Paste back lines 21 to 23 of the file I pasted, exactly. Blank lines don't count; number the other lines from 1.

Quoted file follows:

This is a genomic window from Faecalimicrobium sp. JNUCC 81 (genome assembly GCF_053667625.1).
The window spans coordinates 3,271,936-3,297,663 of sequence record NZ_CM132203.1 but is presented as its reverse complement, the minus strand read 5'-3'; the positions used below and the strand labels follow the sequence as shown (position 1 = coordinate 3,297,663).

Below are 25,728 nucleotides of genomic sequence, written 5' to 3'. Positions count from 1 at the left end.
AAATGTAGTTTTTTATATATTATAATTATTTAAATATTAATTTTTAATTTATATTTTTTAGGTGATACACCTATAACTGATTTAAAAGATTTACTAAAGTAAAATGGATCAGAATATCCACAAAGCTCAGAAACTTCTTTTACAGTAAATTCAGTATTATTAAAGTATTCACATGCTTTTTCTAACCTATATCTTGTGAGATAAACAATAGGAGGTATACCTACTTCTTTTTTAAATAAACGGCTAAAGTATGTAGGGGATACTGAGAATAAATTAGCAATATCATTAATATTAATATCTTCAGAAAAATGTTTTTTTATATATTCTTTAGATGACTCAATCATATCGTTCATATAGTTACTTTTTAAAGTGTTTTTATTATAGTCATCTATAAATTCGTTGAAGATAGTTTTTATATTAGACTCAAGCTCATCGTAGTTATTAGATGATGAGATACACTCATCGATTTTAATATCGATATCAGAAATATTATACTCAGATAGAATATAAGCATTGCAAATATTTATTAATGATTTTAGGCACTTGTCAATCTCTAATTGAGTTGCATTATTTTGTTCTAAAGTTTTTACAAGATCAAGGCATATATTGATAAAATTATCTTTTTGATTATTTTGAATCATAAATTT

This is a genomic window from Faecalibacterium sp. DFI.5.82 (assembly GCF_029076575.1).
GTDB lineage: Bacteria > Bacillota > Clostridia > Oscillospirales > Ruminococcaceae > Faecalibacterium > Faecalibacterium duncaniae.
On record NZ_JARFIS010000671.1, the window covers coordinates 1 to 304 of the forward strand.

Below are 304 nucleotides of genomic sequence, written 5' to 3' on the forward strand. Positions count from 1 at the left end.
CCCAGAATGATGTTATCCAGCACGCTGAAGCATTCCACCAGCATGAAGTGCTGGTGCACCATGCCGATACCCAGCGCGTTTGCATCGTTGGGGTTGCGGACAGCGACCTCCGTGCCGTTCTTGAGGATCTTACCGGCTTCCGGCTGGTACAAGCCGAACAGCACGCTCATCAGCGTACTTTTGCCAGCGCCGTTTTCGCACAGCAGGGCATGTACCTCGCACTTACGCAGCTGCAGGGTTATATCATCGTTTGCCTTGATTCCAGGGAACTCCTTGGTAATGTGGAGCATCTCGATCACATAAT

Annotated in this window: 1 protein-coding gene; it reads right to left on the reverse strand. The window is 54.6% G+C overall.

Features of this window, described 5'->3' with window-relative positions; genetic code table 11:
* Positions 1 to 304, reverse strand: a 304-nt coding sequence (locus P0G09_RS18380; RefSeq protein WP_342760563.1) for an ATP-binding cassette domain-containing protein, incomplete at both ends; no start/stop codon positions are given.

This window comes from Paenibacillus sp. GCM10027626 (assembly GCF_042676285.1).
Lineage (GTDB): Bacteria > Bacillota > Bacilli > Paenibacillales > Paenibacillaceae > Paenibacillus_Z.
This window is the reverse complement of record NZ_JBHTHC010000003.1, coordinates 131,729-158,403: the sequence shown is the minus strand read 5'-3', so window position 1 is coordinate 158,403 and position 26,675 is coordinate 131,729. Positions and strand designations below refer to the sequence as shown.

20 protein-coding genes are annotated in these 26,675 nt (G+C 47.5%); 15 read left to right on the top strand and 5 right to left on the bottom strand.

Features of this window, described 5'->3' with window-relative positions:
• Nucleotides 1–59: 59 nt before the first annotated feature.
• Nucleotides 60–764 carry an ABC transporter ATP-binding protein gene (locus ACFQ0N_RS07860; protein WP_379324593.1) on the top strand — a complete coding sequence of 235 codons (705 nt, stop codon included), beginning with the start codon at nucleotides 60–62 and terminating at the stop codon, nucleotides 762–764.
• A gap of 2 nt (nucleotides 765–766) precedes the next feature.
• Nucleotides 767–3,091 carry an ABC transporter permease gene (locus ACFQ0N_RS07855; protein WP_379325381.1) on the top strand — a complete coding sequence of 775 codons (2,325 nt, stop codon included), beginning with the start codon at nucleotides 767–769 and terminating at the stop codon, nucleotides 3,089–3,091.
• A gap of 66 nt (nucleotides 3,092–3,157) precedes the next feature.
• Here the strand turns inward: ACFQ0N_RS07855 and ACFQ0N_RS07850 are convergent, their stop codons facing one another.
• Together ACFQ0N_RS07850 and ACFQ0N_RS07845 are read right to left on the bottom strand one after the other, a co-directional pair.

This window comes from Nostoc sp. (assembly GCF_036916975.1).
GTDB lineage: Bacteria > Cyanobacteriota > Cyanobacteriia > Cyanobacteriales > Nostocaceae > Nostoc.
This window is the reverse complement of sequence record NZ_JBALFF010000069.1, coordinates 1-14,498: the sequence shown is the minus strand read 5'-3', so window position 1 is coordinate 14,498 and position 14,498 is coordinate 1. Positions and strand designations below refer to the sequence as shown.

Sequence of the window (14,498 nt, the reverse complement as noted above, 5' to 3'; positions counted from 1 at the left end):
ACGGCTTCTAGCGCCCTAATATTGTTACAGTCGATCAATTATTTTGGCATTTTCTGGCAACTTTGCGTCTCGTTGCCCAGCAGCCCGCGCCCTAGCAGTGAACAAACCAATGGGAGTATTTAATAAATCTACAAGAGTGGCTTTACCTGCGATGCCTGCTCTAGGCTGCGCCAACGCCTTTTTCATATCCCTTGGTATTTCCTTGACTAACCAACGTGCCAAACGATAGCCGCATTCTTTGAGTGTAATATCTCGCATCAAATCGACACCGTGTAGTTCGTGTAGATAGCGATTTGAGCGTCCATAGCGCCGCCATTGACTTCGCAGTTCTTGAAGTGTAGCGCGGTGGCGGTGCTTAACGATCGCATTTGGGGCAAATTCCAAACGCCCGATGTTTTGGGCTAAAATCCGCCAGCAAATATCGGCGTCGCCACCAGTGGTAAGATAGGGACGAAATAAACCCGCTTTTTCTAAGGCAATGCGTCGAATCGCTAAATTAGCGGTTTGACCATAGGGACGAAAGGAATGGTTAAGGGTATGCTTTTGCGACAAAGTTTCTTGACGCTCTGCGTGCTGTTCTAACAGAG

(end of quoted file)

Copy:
• Nucleotides 767–3,091 carry an ABC transporter permease gene (locus ACFQ0N_RS07855; protein WP_379325381.1) on the top strand — a complete coding sequence of 775 codons (2,325 nt, stop codon included), beginning with the start codon at nucleotides 767–769 and terminating at the stop codon, nucleotides 3,089–3,091.
• A gap of 66 nt (nucleotides 3,092–3,157) precedes the next feature.
• Here the strand turns inward: ACFQ0N_RS07855 and ACFQ0N_RS07850 are convergent, their stop codons facing one another.